Feeds

Apple, CA investigate share option grants

Back pedalling over backdating

Internet Security Threat Report 2014

Apple and CA are both investigating mishandling of the choice stock options dished out to top executives.

Both companies said yesterday that potential irregularities which could have tainted the firms' accounts had been discovered by auditors.

A statement from Apple said: "One of the grants in question was to CEO Steve Jobs, but it was subsequently cancelled and resulted in no financial gain to the CEO." Jobs relinquished his fat option package in 2003 after Apple shares had tumbled on Wall Street. The firm did not reveal which other top brass got the suspicious options.

Jobs said: "Apple is a quality company, and we are proactively and transparently disclosing what we have discovered to the SEC."

It's thought the difficulties could relate to the practice of "backdating", whereby share options' initial value is chosen from a time when company stock was waning. Since options only become valuable as stock rises above the award price, backdating means the exec will make a bigger profit when he comes to sell. It's not illegal in itself, but authorities become interested if it causes employees compensation to be under reported, exaggerating profits and potentially lowering the tax bill.

CA meanwhile, facing yet another accounting mess to sort, has had to delay filing its 10-K form to the SEC, missing the June 29 deadline it had already extended from June 14.

A statement from the firm said: "The company believes that in fiscal years prior to 2002, the company did not communicate stock option grants to individual employees in a timely manner."

CA's statement points to backdating as the source of the trouble. It continues: "These delays could result in the need to recognize additional non-cash stock compensation expense over the vesting periods related to such grants."

CA CEO John Swainson said: "We are disappointed that we cannot file our 10-K to meet the extended deadline and that we continue to find problems associated with CA's past. However, delaying the filing is our only option until we understand the full impact of the legacy stock option issue and any potential financial adjustments."

CA shares have nosedived 28 per cent since January 24 when it reported $16m in Q3 losses. The preliminary 8-K form the firm filed yesterday revealed a Q4 loss of $36m.

Two lesser Silicon Valley players, Quicken developer Intuit and data centre provider Equinix, also said this week that they'd been subpoenaed by the SEC over their option dealings. Read their statements here and here.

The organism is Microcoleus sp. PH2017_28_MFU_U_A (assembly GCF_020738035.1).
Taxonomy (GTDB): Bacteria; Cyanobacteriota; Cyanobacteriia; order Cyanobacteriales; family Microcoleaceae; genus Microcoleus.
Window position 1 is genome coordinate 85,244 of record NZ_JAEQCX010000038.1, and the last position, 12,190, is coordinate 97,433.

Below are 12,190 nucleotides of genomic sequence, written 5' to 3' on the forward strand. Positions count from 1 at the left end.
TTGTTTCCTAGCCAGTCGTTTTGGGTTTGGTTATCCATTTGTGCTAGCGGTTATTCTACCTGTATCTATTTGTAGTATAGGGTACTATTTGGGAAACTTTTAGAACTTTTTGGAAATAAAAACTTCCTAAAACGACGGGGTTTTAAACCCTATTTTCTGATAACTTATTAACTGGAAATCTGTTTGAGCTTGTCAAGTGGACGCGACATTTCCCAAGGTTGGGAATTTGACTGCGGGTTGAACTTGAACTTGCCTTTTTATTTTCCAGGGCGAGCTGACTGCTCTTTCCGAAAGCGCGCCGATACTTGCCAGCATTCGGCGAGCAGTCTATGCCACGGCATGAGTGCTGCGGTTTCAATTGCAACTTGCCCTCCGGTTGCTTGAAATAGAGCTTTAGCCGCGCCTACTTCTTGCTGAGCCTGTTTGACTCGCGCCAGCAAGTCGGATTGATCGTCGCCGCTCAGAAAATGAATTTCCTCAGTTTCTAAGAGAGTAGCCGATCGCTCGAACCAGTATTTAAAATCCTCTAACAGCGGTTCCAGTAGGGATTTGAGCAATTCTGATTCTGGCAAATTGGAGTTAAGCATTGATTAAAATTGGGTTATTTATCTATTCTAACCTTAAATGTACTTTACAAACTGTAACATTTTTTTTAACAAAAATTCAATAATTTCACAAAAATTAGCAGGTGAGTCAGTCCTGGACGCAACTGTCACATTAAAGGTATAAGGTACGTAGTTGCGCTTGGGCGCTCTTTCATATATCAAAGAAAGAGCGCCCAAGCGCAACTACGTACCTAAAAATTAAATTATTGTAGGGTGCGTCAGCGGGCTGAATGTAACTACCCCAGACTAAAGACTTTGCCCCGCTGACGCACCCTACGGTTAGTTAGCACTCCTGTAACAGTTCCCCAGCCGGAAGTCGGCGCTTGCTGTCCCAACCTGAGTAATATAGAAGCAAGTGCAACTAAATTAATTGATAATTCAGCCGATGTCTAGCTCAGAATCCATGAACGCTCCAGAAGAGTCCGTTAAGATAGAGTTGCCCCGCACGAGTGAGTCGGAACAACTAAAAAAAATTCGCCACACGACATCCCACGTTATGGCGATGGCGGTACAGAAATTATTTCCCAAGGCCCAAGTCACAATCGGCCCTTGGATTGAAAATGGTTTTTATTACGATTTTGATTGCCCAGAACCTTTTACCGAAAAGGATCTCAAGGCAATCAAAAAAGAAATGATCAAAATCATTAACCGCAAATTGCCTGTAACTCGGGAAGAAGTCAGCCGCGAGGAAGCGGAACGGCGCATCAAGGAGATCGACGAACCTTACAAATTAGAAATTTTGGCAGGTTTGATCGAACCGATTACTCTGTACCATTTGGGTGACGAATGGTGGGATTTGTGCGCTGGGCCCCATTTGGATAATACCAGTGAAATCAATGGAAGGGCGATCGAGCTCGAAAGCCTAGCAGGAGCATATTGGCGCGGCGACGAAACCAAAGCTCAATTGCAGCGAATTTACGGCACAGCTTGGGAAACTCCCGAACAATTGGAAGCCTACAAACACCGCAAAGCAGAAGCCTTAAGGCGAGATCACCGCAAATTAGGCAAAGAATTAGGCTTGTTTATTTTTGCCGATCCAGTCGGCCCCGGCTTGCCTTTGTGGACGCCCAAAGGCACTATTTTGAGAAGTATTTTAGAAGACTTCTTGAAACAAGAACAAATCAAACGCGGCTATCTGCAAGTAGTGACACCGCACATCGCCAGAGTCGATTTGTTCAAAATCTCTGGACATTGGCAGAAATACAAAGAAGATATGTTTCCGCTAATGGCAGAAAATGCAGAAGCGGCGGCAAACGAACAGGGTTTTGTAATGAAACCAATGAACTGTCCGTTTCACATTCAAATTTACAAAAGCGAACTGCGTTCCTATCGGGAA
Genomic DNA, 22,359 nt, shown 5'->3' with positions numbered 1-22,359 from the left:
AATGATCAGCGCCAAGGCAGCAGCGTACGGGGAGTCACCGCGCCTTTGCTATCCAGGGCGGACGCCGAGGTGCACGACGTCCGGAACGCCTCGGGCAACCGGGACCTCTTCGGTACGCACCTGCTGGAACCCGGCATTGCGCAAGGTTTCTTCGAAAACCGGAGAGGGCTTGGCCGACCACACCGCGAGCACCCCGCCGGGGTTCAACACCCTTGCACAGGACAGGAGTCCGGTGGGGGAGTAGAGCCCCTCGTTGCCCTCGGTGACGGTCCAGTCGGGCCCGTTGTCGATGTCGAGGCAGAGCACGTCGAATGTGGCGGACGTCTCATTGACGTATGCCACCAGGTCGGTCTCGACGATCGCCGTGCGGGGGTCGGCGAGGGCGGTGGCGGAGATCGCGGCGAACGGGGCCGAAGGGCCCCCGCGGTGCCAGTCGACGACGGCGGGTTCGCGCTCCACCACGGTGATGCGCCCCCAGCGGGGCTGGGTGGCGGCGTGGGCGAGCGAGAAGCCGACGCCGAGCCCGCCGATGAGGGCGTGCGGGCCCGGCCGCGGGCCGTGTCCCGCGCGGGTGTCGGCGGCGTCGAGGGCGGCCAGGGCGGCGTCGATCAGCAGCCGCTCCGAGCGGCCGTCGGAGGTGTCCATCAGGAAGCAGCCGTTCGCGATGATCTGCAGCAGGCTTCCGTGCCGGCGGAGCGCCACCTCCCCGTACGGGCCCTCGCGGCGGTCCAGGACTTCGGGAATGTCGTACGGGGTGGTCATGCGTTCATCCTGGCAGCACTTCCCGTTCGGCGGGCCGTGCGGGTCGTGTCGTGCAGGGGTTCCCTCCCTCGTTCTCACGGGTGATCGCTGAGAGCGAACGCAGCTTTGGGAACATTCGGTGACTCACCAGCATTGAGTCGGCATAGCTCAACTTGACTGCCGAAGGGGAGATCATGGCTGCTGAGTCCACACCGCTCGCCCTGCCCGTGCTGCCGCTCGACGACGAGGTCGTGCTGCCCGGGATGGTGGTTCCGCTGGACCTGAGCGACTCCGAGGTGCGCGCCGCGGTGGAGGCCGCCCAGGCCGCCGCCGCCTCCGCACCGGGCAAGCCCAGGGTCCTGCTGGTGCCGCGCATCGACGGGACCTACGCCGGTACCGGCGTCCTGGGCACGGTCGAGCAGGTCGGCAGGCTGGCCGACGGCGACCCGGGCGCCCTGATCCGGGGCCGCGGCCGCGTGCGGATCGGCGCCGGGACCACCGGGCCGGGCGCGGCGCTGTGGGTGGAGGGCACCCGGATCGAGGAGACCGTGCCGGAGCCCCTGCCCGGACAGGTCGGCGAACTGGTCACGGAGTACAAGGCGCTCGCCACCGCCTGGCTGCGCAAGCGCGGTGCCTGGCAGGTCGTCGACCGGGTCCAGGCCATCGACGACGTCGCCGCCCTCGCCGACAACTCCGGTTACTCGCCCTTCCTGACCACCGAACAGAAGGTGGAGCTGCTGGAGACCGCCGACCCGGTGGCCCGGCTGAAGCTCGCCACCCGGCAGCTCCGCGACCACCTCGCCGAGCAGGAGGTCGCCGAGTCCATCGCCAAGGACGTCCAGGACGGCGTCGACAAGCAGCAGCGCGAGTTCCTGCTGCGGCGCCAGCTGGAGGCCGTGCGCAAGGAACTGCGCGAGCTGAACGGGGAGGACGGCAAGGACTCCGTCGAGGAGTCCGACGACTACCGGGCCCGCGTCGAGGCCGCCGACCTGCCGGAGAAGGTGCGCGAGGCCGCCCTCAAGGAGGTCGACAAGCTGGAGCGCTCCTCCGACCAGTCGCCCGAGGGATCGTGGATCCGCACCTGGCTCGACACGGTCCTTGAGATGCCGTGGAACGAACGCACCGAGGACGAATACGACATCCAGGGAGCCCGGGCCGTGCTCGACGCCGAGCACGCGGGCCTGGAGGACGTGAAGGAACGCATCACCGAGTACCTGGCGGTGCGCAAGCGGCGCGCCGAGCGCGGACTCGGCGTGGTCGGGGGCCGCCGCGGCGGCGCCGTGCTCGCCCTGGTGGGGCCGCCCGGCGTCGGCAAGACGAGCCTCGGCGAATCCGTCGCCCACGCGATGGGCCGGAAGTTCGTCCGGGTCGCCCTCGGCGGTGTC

The regulator is carrying out a big investigation into stock options, and has so far issued subpoenas to 57 companies according to AP. Nearly half are reportedly located in the Silicon Valley area.®

Beginner's guide to SSL certificates

More from The Register

next story
WHY did Sunday Mirror stoop to slurping selfies for smut sting?
Tabloid splashes, MP resigns - but there's a BIG copyright issue here
Spies, avert eyes! Tim Berners-Lee demands a UK digital bill of rights
Lobbies tetchy MPs 'to end indiscriminate online surveillance'
How the FLAC do I tell MP3s from lossless audio?
Can you hear the difference? Can anyone?
Inequality increasing? BOLLOCKS! You heard me: 'Screw the 1%'
There's morality and then there's economics ...
Google hits back at 'Dear Rupert' over search dominance claims
Choc Factory sniffs: 'We're not pirate-lovers - also, you publish The Sun'
EU to accuse Ireland of giving Apple an overly peachy tax deal – report
Probe expected to say single-digit rate was unlawful
While you queued for an iPhone 6, Apple's Cook sold shares worth $35m
Right before the stock took a 3.8% dive amid bent and broken mobe drama
prev story

Whitepapers

A strategic approach to identity relationship management
ForgeRock commissioned Forrester to evaluate companies’ IAM practices and requirements when it comes to customer-facing scenarios versus employee-facing ones.
Storage capacity and performance optimization at Mizuno USA
Mizuno USA turn to Tegile storage technology to solve both their SAN and backup issues.
High Performance for All
While HPC is not new, it has traditionally been seen as a specialist area – is it now geared up to meet more mainstream requirements?
Beginner's guide to SSL certificates
De-mystify the technology involved and give you the information you need to make the best decision when considering your online security options.
Security for virtualized datacentres
Legacy security solutions are inefficient due to the architectural differences between physical and virtual environments.